Trio of forces behind Botswana coal failure

Coal junior miners, the Botswana government, and Eskom were all to blame in part for the failure of Botswana’s fledgling coal industry to live up to the promises made about its development over the past decade.

That’s according to mining consultant Peet Meyer of PC Meyer Consulting who told a Fossil Fuels Foundation conference held in Johannesburg yesterday the widely-quoted figure estimating that Botswana hosted declared coal resources totalling 212 billion tons was “bull and nonsense.”

Meyer is an exploration geologist who has previously worked for Anglo American Corporation, BHP Billiton and Total Coal. Since 2007, he has done consulting and contracting work for coal companies operating in Botswana, Mozambique and South Africa.

According to Meyer, a key problem lies in the misuse of terminology used to define coal resources and reserves which was “misleading”. Referring to updated JORC (Joint Ore Reserves Committee) guidelines published late last year, Meyer commented: “There is no such thing as a JORC compliant resource statement.

“It’s terminology that crept into many reports... it is potentially misleading and it has misled. The correct term should be ‘reported in accordance with the JORC code’, ” he said. Meyer drew a hard line between coal resources and coal “inventory” which carries a far lower ranking in terms of the accuracy of estimation.

“That 212 billion tons in Botswana is not there and, if it is there, it is coal inventory. It is not a number that should even be in the public domain. There is no justification for that estimate because 77% of it is accounted for as (being at a) hypothetical speculative level.”

Meyer pointed a finger at the Botswana government for not delivering on promises made in 2006 to facilitate the delivery of infrastructure, specifically the Trans-Kalahari railway line, and at Eskom for not delivering on a memorandum of understanding (MOU) regarding development of CIC Energy’s Mmababula project.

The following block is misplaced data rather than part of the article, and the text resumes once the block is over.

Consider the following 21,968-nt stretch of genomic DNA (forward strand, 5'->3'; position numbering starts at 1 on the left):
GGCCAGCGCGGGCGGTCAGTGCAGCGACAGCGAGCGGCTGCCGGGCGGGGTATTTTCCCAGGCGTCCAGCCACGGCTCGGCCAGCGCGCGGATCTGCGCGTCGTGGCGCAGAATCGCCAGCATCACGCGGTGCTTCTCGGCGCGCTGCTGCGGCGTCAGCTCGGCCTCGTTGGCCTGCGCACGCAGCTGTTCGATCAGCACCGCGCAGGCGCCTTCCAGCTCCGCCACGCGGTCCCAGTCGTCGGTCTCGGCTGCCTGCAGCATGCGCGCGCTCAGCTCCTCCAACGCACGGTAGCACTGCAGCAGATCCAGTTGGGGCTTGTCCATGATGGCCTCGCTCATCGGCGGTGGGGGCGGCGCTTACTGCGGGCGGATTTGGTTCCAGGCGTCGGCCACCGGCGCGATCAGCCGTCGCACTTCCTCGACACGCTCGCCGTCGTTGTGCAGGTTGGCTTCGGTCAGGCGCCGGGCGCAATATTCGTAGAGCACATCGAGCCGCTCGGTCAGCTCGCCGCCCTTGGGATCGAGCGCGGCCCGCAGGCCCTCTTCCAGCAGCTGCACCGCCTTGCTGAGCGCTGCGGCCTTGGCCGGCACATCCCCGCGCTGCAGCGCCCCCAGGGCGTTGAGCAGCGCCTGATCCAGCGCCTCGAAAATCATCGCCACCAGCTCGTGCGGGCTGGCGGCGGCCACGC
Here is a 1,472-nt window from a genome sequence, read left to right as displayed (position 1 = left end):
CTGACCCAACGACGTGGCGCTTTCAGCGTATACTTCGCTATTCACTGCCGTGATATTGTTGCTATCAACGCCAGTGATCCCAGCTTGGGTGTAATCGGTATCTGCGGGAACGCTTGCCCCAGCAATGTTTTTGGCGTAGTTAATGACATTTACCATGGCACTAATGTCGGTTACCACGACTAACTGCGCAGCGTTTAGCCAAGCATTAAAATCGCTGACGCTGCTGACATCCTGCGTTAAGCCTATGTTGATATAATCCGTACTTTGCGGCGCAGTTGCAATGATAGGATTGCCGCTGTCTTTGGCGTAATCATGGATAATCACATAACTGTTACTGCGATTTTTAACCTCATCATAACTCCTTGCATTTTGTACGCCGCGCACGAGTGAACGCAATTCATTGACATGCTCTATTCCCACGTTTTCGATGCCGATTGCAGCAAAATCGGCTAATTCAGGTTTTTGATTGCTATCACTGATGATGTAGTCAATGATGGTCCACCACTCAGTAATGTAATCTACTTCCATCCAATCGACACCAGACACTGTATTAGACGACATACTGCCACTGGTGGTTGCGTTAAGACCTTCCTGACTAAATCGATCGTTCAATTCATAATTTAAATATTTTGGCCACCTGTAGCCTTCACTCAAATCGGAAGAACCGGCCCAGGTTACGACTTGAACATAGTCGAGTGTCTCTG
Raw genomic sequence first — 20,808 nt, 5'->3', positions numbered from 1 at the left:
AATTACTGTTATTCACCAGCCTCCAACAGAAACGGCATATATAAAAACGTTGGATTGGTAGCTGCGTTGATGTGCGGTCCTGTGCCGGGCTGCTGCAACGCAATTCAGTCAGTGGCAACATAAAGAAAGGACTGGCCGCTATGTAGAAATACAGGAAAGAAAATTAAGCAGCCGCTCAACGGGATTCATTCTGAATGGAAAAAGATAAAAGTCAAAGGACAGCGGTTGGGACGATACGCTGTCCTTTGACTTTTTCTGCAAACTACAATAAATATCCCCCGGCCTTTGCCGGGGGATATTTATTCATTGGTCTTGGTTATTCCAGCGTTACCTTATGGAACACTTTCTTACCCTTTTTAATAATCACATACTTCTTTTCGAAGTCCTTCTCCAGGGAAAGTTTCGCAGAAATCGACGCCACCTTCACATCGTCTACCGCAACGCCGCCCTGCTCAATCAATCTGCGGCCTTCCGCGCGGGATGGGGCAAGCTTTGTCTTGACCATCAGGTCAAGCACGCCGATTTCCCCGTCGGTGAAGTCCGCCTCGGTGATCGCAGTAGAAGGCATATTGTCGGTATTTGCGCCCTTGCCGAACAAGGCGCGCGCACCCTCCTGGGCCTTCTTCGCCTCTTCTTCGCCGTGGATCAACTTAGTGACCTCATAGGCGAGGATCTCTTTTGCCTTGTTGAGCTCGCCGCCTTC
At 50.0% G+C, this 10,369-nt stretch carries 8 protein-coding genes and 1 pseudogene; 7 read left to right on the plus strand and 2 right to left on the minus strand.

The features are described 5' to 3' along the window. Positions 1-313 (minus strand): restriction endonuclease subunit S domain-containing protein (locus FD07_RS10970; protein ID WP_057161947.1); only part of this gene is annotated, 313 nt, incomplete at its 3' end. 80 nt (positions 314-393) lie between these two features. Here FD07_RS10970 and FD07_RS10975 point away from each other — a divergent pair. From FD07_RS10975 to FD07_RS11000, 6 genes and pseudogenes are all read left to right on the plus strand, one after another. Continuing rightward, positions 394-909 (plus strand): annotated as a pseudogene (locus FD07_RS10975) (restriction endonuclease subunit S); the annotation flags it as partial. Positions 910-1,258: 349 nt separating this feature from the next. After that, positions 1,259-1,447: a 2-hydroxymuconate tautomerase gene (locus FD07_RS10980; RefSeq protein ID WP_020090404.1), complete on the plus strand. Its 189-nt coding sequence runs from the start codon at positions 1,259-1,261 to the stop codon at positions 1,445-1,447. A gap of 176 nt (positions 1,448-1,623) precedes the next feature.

This would have supplied power to the South Africa grid via Eskom from a combined colliery and power station development in eastern Botswana.

Said Meyer: “When that MOU became public Cosatu said to Eskom if you build that power station in Botswana we will make this country ungovernable. You do not develop projects like that in a neighbouring country while we sit here with unemployment.

“That whole MOU fell flat. Everybody is waiting for Eskom to take coal out of Botswana but it’s not going to happen because the trade unions won’t allow it.” Meyer added: “I view myself as being realistic rather than negative. Prove me wrong somebody. This has been going on for 10 years.

“I like to look at the situation where the tyre hits the tar and that’s when you start doing mining scheduling and all the academic stuff and the comfort that has gone into resources statements is filtered out and realism sets in.”

Referring to junior mining companies which had declared inferred resources of billions of tonnes of coal, Meyer said each deposit probably had a mineable resource of about 100 million tons. He added, “companies do not accept the fact that you cannot report the billions of tons ... you tell them what the Code says and they say ‘stuff the code – I want the billions of tons’”.(Miningmx)

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